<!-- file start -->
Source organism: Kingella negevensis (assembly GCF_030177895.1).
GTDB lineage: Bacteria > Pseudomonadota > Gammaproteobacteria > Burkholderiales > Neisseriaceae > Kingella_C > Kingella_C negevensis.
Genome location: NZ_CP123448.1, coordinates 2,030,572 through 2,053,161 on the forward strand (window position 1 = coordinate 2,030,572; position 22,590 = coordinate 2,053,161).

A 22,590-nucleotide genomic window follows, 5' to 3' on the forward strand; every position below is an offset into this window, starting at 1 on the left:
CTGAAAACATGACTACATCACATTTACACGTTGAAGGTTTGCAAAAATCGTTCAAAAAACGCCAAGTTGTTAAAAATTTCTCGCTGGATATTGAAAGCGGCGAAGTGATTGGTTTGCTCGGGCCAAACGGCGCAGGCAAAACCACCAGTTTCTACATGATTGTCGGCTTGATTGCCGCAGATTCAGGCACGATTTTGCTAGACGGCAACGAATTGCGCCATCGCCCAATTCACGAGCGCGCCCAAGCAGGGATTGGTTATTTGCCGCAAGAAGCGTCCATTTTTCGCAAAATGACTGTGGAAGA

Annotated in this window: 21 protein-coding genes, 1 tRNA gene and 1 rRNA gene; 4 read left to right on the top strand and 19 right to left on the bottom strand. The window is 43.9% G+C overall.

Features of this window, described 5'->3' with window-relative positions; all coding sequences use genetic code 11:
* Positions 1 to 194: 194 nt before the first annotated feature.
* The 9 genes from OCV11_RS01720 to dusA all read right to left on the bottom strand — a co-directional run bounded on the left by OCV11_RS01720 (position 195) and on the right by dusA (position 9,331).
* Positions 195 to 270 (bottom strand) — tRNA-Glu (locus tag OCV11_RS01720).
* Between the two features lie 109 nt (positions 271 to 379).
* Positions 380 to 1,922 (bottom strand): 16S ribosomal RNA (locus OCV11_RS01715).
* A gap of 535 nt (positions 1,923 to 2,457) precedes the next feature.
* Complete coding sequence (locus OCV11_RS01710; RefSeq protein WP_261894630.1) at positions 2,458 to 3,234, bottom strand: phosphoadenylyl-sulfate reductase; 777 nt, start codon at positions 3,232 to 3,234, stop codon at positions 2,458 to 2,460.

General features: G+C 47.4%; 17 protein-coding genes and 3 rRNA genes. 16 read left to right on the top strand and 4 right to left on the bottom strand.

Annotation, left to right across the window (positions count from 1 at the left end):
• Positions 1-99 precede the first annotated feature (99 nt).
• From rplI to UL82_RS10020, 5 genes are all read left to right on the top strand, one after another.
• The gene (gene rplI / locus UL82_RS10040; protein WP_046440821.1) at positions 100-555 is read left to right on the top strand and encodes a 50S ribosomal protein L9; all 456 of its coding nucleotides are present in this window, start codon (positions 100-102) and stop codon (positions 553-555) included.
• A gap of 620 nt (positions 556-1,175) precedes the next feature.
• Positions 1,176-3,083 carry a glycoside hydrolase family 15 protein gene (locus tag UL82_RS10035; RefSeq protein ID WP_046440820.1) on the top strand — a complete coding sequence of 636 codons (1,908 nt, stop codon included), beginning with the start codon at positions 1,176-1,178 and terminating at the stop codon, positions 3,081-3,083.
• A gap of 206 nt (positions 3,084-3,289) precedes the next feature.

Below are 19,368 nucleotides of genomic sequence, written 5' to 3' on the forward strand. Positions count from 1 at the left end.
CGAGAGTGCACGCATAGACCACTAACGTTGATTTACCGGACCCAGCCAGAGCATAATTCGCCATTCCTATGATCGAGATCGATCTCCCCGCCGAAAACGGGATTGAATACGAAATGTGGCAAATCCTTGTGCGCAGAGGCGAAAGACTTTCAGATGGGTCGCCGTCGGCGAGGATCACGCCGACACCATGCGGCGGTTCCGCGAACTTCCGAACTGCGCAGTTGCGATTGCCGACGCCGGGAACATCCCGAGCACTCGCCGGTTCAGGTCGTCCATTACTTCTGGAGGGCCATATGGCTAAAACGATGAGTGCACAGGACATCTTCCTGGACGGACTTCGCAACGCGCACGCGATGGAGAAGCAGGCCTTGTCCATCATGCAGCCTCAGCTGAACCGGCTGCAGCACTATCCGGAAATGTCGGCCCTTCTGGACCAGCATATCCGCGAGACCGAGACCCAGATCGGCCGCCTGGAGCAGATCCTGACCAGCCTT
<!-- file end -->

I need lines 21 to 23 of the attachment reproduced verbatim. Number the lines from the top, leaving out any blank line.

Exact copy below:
• Positions 1,176-3,083 carry a glycoside hydrolase family 15 protein gene (locus tag UL82_RS10035; RefSeq protein ID WP_046440820.1) on the top strand — a complete coding sequence of 636 codons (1,908 nt, stop codon included), beginning with the start codon at positions 1,176-1,178 and terminating at the stop codon, positions 3,081-3,083.
• A gap of 206 nt (positions 3,084-3,289) precedes the next feature.

Below are 19,368 nucleotides of genomic sequence, written 5' to 3' on the forward strand. Positions count from 1 at the left end.